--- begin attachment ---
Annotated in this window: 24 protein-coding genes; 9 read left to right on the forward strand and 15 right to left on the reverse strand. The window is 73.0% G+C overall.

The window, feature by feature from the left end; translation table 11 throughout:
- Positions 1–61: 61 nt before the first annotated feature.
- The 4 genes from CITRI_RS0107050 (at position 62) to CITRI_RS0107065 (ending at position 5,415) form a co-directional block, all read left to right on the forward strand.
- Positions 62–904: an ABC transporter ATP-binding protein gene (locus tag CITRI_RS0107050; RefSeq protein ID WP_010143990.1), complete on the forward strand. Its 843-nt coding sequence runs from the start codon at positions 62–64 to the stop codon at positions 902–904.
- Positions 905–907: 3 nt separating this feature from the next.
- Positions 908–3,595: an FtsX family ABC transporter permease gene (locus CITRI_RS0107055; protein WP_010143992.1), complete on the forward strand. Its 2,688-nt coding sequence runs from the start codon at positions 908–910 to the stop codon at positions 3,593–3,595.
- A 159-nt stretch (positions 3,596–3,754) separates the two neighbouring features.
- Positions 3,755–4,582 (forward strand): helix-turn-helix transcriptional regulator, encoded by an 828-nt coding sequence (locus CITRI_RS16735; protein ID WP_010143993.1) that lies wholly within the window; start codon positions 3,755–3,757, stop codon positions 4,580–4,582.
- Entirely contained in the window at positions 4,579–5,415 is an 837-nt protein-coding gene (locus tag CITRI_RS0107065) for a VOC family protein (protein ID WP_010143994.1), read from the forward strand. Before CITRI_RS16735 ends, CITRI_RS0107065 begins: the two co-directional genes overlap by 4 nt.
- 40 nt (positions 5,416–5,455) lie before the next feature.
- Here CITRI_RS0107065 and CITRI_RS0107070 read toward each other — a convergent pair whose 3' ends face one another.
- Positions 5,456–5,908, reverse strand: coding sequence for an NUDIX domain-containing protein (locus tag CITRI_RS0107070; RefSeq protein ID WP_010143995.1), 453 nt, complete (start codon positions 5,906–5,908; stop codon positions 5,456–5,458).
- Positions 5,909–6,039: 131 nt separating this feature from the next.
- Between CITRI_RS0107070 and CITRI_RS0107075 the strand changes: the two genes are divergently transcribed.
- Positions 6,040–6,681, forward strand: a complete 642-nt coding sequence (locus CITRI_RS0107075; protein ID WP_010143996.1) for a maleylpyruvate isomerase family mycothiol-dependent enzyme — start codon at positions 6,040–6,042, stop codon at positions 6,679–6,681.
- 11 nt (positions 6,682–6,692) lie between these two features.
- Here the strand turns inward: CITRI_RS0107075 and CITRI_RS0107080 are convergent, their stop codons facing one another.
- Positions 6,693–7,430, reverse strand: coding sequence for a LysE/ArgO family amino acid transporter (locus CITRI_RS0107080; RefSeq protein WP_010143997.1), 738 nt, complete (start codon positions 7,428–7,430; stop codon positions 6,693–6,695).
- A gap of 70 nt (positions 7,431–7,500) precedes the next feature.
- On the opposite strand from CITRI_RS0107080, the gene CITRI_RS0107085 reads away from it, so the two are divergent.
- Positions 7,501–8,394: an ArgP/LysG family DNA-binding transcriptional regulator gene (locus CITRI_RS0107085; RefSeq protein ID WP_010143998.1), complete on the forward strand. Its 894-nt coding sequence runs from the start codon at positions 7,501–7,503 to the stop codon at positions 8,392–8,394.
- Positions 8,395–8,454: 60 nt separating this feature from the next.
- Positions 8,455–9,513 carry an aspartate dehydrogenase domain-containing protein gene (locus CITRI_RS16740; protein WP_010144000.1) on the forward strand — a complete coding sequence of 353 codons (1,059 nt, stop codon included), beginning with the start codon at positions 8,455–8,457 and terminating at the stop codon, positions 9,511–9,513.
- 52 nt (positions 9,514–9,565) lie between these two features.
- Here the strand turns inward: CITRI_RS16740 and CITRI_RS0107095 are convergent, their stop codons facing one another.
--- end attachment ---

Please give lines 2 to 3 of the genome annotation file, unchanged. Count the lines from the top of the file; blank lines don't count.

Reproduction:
The window, feature by feature from the left end; translation table 11 throughout:
- Positions 1–61: 61 nt before the first annotated feature.